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Greater customer focus needed at the core of mobile growth, says leading technology innovator

23 February 2016


Mobile subscriptions will jump by 1.7 billion over the next five years but global service providers need to work harder at helping consumers overwhelmed with data. That was the message from Robert Schukai MBE, Head of Applied Product Innovation at Thomson Reuters, who delivered the Institution of Engineering and Technology (IET) / British Computer Society (BCS) Turing Lecture 2016 in London last night.

With overall mobile subscriptions set to grow to 9.1 billion, including 4.1 billion people signing up to 4G technology and almost 70% of all mobile traffic data projected to be video by 2021, data is now ‘everywhere’. “Imagine how today’s professional differs from those of past generations,” Mr Schukai explained to the audience packed into the IET’s Savoy Place HQ. “Arriving at work at 9.00am to start the day, slugging through for eight or nine straight hours, and then heading home is a thing of the past.

“Today, many people kick off their day by reading emails in bed and getting a start on the day before their commute. The day blends between work and personal as our devices let us remain in contact with family members and friends throughout the day; much like when we go home at night, colleagues still reach out and contact many of us until bedtime, especially in this global economy as some team members and peers are waking as their colleagues are off to bed.”

And this shift in how we live and work presents major challenges in balancing the delivery of information and content to people without it becoming overwhelming, Mr Schukai said.

“Companies of the future must be ready to deliver information and answers on any screen at any time, but they must also respect the boundary lines demanded by the end user. This will compel companies to better understand their users, gain their trust and enable them to opt in to the ‘dayflow’ with relevance and usefulness.”

Cognitive computing, defined as the stimulation of human thought processes in a computerised model, is part of the solution going forward. Mr Schukai revealed: “Machines must learn. Machines must think – artificial intelligence. Machines must interact with people – natural language processing. And machines must interact with other machines. Right now Google understands my browsing history on my desktop, knows my location and understands my interests – as such, it proactively pushes content to me. In the future, it will recognise and learn what I care about, understand what I can and can’t do on a device, and strike a balance between anticipate, push and pull of content.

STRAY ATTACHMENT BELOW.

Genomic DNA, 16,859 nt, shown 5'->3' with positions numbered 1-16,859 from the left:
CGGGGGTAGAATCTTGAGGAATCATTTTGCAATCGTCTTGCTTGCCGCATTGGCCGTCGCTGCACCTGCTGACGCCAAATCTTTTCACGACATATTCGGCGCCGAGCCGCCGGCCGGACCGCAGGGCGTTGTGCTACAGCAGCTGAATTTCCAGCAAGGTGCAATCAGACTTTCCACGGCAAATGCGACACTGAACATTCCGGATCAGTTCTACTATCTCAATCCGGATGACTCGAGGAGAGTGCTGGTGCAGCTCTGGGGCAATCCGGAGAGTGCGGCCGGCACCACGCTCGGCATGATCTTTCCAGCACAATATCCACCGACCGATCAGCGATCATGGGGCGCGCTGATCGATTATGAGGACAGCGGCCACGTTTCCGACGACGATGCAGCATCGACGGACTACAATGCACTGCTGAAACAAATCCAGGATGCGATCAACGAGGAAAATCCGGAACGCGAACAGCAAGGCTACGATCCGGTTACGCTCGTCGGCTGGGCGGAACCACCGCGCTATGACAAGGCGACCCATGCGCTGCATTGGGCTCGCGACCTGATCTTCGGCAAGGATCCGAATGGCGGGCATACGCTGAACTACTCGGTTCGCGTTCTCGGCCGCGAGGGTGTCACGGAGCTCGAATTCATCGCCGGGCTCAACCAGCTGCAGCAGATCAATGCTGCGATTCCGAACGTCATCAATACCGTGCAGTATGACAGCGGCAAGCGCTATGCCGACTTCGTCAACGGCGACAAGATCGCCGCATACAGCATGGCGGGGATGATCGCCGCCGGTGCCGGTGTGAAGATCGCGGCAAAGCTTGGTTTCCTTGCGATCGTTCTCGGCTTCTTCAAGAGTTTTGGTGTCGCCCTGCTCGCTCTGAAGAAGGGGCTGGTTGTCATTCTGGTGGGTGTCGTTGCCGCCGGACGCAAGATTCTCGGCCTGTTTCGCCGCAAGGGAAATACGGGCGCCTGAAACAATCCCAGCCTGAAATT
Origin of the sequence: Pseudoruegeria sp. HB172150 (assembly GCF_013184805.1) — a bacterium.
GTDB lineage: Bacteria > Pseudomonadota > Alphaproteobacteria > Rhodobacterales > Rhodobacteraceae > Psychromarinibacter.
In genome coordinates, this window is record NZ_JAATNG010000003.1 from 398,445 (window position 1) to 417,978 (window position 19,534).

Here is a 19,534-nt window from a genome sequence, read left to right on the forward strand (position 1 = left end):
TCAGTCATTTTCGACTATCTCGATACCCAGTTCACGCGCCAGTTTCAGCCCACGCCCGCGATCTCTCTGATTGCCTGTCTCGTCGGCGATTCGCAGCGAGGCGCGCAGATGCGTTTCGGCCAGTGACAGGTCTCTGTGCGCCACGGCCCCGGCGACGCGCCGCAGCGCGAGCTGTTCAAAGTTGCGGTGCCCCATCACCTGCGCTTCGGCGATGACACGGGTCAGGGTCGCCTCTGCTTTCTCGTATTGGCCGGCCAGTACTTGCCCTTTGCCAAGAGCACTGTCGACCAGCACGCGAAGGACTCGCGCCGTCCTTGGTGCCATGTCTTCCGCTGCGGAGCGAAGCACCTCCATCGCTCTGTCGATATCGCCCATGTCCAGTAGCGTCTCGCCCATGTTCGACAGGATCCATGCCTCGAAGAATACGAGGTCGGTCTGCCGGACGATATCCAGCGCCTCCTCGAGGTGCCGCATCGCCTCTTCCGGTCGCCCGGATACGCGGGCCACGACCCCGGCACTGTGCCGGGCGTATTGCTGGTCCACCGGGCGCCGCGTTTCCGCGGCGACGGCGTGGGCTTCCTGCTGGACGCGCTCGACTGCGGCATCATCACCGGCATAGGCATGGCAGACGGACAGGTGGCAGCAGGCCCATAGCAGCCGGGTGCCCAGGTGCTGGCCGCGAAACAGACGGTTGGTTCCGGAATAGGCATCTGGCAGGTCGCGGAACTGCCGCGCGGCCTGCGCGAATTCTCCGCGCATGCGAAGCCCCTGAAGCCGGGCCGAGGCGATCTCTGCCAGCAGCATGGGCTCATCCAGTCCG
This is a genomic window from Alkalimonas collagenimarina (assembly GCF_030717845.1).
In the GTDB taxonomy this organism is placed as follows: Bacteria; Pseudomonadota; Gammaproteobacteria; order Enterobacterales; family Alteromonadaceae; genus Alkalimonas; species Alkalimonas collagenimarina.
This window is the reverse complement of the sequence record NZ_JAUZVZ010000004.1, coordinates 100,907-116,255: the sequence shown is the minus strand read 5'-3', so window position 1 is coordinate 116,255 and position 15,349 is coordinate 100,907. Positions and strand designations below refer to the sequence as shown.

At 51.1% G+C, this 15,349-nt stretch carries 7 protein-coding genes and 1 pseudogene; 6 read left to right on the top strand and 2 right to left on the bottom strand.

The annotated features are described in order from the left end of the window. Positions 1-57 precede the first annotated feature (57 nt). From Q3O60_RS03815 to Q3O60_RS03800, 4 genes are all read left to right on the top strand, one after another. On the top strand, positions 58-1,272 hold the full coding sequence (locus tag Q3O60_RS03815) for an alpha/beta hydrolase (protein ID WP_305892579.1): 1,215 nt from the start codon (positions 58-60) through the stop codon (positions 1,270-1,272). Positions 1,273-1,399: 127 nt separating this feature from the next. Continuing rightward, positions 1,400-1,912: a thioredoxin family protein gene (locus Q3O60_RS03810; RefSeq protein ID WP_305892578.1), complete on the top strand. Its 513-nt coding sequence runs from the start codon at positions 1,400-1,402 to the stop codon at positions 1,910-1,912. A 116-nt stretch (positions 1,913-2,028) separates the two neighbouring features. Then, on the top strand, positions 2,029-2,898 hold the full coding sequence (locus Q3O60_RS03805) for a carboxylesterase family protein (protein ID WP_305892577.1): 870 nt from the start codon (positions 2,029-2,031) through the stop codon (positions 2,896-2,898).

Mr Schukai added that “making people smile”, by delivering personal, contextual and relevant information using whatever device they want to access that content upon, was something service providers especially needed to grasp.

Naomi Climer, IET President, said: "We would like to thank Robert for making time to deliver such an inspiring Turing Lecture. The content of the lecture highlights the reach of engineering and technology in everything we do. My first priority as President is to change perceptions of engineering in the UK and show how fundamental engineering is to everyday life, and Robert’s focus on the remarkable adoption of the smartphone and its impact on how we live our lives at work and at home mirrors exactly what we are trying to project. Engineering is not just about nuts, bolts and girders – it is about cool and life-changing innovation. These lectures can contribute to that perceptions shift."

Jos Creese, President of the BCS, added: "We have supported the Turing Lecture for a number of years because of the opportunities it brings to raise public awareness of the application of specialist research to social issues. Our current campaign is around 'making IT good for society’ – with particular initiatives around education, recruitment, health, and privacy and confidentiality. Robert’s lecture was extremely thought provoking, and showcases once again the impact of information technology on our lives and how we need to keep the consumer at the forefront of all innovations.”

The IET / BCS Turing Lecture, “The Internet of Me: It’s All About My Screens”, moves on to Cardiff tonight (23 February), Manchester tomorrow, and Belfast on Thursday. For more information go to www.theiet.org/turing.

Media enquiries to:

Hannah Kellett
External Communications Manager

Tel: +44 (0)1438 767336
Mob: +44 (0)7738 602426
Email: HKellett@theiet.org

Notes to editors:

  • Interview opportunities are available with IET spokespeople from a broad range of engineering and technology disciplines including cyber-security, energy, engineering skills, innovation, manufacturing, technology, transport and women in engineering.
  • The IET is one of the world’s largest engineering institutions with over 167,000 members in 150 countries. It is also the most interdisciplinary – to reflect the increasingly diverse nature of engineering in the 21st century. Energy, transport, manufacturing, information and communications, and the built environment: the IET covers them all.
  • The IET is working to engineer a better world by inspiring, informing and influencing our members, engineers and technicians, and all those who are touched by, or touch, the work of engineers.
  • We want to build the profile of engineering and change outdated perceptions about engineering in order to tackle the skills gap. This includes encouraging more women to become engineers and growing the number of engineering apprentices.